Nick Jans shares tales of caribou soup, moose nose, fermented walrus flipper, and other Eskimo foods he’s encountered through years of Inupiaq hospitality.
Reflections of a carnivore
Capturing the spirit in the sky
A SHIMMER OF LIGHT FLICKERS OVER THE KOBUK RIVER AND THE CURVE OF THE BORNITE HILLS. Then another. As I gaze eastward, yellow-white tongues of fire rise from the horizon, accelerate in pulsing curtains that blaze overhead, shred and vanish, then form again.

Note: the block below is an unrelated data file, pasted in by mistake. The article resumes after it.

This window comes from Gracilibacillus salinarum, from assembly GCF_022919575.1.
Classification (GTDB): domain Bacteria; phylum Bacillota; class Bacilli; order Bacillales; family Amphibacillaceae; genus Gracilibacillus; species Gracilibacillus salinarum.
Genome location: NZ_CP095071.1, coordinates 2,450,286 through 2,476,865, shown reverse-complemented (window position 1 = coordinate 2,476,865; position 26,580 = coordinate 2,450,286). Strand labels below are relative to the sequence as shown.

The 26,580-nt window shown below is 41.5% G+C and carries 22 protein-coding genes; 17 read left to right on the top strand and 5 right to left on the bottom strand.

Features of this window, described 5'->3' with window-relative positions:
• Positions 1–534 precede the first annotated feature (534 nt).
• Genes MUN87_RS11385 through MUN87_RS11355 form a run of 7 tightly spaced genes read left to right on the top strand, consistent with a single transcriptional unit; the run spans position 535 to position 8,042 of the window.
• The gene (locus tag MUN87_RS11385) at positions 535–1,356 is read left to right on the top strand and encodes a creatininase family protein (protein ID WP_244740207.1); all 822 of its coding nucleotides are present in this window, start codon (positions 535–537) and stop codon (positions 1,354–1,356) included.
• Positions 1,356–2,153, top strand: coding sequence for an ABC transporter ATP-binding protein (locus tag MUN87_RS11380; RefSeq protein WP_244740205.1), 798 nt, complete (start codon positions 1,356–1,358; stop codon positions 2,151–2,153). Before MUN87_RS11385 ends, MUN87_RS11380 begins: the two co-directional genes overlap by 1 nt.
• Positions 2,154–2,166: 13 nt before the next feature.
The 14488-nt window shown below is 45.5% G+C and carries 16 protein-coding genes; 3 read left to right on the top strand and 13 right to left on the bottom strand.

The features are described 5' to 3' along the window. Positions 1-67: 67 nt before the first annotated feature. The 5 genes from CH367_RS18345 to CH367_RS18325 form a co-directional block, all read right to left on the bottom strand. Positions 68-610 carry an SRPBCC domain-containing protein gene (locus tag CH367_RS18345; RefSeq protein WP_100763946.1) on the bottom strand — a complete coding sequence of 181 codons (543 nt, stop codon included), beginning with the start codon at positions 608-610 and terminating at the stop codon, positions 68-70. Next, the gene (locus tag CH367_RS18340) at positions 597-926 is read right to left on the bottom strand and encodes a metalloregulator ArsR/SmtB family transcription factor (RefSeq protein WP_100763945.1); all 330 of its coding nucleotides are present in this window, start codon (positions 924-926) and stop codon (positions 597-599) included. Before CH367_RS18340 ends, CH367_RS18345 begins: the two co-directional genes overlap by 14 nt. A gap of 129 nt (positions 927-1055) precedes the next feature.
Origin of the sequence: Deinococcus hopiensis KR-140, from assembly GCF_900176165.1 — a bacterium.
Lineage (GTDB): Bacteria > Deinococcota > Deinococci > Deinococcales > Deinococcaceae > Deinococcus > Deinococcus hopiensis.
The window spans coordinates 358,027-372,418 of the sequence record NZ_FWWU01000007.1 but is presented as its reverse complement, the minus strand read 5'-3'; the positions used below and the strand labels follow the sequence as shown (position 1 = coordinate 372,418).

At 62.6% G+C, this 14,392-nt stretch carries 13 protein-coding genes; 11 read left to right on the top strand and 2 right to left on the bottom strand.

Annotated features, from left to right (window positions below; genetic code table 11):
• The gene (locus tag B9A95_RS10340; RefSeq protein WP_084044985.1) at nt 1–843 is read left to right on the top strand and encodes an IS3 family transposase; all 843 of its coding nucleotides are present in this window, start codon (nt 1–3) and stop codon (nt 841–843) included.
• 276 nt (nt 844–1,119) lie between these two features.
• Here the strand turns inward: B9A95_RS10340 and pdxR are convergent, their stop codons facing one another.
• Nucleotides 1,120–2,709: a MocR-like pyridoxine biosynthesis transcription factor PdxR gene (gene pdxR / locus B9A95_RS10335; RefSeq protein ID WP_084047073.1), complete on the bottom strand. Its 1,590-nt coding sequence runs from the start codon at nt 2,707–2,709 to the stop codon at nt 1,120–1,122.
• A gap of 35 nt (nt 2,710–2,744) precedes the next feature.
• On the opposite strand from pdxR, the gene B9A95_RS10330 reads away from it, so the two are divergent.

The hunt for the perfect photo.
IT’S 1981, a mid-August evening on the spine of the Kobuk-Noatak divide, 70 miles above the Arctic Circle. It’s hard, wind-scraped country: tundra valleys webbed with caribou trails, rolling away beneath a wide sky.
“WHICH WAY?” I shouted over the roar of the engine. Seth leaned forward, speed-reading the three-way split in the river that lay ahead. He gestured left.We both knew we had two chances to make that gooseneck turn into a six-foot-wide, three-inch-deep slot at 30 mph: slim and none.
Calling all moose
In the arctic stillness, on the far side of the river, an unmistakable racket echoed in the bright afternoon: the thrashing of a bull moose stripping velvet off his antlers and honing his moves, prepping for the rut.